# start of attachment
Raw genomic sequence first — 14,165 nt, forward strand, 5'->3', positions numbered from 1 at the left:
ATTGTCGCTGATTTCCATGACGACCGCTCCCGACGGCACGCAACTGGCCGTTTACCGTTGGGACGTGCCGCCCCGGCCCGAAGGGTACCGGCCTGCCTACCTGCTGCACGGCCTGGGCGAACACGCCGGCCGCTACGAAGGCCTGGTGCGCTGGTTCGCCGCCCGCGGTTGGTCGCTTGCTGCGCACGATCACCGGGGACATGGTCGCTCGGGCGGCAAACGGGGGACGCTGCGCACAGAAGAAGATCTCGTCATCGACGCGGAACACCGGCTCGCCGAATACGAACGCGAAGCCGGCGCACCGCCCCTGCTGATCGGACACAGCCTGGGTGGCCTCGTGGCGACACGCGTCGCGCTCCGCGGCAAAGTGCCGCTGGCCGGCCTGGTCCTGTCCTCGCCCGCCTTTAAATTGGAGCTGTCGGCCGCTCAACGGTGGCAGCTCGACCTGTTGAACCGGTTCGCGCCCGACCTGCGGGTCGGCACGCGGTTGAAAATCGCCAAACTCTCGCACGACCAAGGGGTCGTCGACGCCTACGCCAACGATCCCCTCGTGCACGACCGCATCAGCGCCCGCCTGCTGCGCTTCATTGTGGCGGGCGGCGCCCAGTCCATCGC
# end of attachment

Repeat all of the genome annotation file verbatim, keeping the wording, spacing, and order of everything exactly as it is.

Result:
Raw genomic sequence first — 14,165 nt, forward strand, 5'->3', positions numbered from 1 at the left:
ATTGTCGCTGATTTCCATGACGACCGCTCCCGACGGCACGCAACTGGCCGTTTACCGTTGGGACGTGCCGCCCCGGCCCGAAGGGTACCGGCCTGCCTACCTGCTGCACGGCCTGGGCGAACACGCCGGCCGCTACGAAGGCCTGGTGCGCTGGTTCGCCGCCCGCGGTTGGTCGCTTGCTGCGCACGATCACCGGGGACATGGTCGCTCGGGCGGCAAACGGGGGACGCTGCGCACAGAAGAAGATCTCGTCATCGACGCGGAACACCGGCTCGCCGAATACGAACGCGAAGCCGGCGCACCGCCCCTGCTGATCGGACACAGCCTGGGTGGCCTCGTGGCGACACGCGTCGCGCTCCGCGGCAAAGTGCCGCTGGCCGGCCTGGTCCTGTCCTCGCCCGCCTTTAAATTGGAGCTGTCGGCCGCTCAACGGTGGCAGCTCGACCTGTTGAACCGGTTCGCGCCCGACCTGCGGGTCGGCACGCGGTTGAAAATCGCCAAACTCTCGCACGACCAAGGGGTCGTCGACGCCTACGCCAACGATCCCCTCGTGCACGACCGCATCAGCGCCCGCCTGCTGCGCTTCATTGTGGCGGGCGGCGCCCAGTCCATCGC